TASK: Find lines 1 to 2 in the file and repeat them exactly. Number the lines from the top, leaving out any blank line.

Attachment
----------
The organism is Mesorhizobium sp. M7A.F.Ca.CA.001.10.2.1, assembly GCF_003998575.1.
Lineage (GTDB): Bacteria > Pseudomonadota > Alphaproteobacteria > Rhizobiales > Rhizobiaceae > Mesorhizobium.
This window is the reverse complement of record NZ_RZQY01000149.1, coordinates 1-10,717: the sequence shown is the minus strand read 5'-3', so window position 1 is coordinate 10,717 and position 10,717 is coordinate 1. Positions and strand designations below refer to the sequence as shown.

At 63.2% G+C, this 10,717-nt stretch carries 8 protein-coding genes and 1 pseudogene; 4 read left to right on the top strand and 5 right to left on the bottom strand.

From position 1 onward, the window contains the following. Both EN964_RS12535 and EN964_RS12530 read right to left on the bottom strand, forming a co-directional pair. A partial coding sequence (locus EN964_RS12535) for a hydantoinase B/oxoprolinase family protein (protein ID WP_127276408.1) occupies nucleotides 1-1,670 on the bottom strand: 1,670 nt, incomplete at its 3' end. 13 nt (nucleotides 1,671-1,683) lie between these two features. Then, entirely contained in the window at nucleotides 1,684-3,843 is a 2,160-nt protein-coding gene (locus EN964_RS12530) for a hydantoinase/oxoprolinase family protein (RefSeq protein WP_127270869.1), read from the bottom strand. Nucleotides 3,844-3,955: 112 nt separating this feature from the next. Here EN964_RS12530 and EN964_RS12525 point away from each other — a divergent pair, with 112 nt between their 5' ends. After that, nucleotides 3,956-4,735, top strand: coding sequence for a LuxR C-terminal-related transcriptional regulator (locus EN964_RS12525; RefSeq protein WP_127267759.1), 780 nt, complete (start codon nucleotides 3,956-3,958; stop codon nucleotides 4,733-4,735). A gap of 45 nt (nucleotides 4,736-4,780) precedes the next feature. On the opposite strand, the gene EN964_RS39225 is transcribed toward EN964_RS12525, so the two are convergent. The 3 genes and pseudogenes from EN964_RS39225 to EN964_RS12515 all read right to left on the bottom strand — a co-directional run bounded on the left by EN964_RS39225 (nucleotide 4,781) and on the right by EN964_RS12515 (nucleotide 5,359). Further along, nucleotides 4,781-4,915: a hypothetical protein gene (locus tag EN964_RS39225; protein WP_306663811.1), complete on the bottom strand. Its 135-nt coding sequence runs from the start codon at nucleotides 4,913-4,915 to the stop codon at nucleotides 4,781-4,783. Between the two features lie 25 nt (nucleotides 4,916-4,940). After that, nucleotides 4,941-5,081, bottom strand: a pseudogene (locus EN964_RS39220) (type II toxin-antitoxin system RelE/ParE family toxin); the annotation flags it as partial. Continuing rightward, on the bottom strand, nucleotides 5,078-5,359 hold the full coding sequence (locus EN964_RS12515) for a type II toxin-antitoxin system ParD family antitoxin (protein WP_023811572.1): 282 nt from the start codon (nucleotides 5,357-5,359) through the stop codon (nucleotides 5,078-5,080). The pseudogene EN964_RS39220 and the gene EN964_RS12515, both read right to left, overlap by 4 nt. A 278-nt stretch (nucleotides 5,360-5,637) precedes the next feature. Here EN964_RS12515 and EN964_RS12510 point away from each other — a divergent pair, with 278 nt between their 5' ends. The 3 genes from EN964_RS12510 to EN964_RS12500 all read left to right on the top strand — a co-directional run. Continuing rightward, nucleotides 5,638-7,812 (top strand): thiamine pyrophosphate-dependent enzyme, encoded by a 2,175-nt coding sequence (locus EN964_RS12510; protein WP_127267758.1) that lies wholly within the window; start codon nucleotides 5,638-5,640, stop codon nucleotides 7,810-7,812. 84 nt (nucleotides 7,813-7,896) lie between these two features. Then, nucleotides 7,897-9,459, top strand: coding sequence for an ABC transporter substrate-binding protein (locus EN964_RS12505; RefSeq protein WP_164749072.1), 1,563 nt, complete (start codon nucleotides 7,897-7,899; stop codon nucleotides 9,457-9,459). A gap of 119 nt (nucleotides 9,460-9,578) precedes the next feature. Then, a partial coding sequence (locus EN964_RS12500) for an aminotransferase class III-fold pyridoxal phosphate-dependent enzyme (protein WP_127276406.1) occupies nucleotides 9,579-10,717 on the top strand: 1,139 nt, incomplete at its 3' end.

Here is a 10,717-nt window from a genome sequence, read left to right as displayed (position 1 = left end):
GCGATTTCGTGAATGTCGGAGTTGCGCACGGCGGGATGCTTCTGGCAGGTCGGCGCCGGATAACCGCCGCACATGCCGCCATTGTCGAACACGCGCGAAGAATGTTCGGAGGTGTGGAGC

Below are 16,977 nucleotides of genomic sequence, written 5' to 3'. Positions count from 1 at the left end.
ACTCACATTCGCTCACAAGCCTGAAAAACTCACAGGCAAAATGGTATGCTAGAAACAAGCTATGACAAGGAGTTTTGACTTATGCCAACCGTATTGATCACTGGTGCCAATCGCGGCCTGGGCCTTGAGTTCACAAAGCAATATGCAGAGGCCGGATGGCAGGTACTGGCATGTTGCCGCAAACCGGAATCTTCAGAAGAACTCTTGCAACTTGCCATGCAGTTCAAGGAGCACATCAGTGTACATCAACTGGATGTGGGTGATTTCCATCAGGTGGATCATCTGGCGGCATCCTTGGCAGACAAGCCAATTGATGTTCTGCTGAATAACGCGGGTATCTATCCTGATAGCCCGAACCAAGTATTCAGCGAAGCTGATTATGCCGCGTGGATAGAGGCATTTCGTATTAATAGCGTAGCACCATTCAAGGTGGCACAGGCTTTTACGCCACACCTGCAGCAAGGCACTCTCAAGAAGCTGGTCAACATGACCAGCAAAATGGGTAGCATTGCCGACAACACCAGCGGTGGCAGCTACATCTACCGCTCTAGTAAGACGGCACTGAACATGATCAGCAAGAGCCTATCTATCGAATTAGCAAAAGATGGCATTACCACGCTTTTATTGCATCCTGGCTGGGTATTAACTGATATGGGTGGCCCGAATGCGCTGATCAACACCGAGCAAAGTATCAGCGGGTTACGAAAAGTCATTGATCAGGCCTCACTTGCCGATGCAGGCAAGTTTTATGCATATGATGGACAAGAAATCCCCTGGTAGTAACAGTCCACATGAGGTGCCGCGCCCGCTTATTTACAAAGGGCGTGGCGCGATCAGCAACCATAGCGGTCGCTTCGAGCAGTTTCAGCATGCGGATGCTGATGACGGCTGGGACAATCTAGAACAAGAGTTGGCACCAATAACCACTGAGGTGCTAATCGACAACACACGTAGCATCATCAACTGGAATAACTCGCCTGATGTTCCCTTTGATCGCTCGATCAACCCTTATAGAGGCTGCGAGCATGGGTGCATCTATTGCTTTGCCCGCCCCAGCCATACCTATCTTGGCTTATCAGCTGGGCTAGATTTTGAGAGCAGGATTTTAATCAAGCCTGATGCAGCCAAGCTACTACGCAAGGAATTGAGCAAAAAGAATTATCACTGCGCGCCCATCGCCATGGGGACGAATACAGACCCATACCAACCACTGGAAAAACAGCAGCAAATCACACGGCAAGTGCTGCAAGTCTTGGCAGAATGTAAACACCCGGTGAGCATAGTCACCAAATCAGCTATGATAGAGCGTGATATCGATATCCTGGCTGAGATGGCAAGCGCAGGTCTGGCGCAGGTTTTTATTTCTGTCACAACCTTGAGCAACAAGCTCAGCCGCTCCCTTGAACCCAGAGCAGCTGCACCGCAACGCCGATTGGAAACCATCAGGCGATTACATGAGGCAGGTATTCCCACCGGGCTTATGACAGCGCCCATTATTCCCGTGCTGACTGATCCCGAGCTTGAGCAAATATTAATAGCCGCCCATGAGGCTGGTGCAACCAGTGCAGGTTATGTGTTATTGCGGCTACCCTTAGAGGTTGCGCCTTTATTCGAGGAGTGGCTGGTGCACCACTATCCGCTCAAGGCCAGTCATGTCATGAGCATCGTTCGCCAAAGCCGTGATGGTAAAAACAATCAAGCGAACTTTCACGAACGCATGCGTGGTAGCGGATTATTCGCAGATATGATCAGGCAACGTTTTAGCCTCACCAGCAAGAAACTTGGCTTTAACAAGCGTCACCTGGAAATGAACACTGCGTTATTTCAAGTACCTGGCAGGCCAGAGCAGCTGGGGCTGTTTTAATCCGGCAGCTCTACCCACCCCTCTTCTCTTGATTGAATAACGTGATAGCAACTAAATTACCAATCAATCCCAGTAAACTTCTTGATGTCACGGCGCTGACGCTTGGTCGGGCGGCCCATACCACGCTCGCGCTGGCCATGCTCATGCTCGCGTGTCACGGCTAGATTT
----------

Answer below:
The organism is Mesorhizobium sp. M7A.F.Ca.CA.001.10.2.1, assembly GCF_003998575.1.
Lineage (GTDB): Bacteria > Pseudomonadota > Alphaproteobacteria > Rhizobiales > Rhizobiaceae > Mesorhizobium.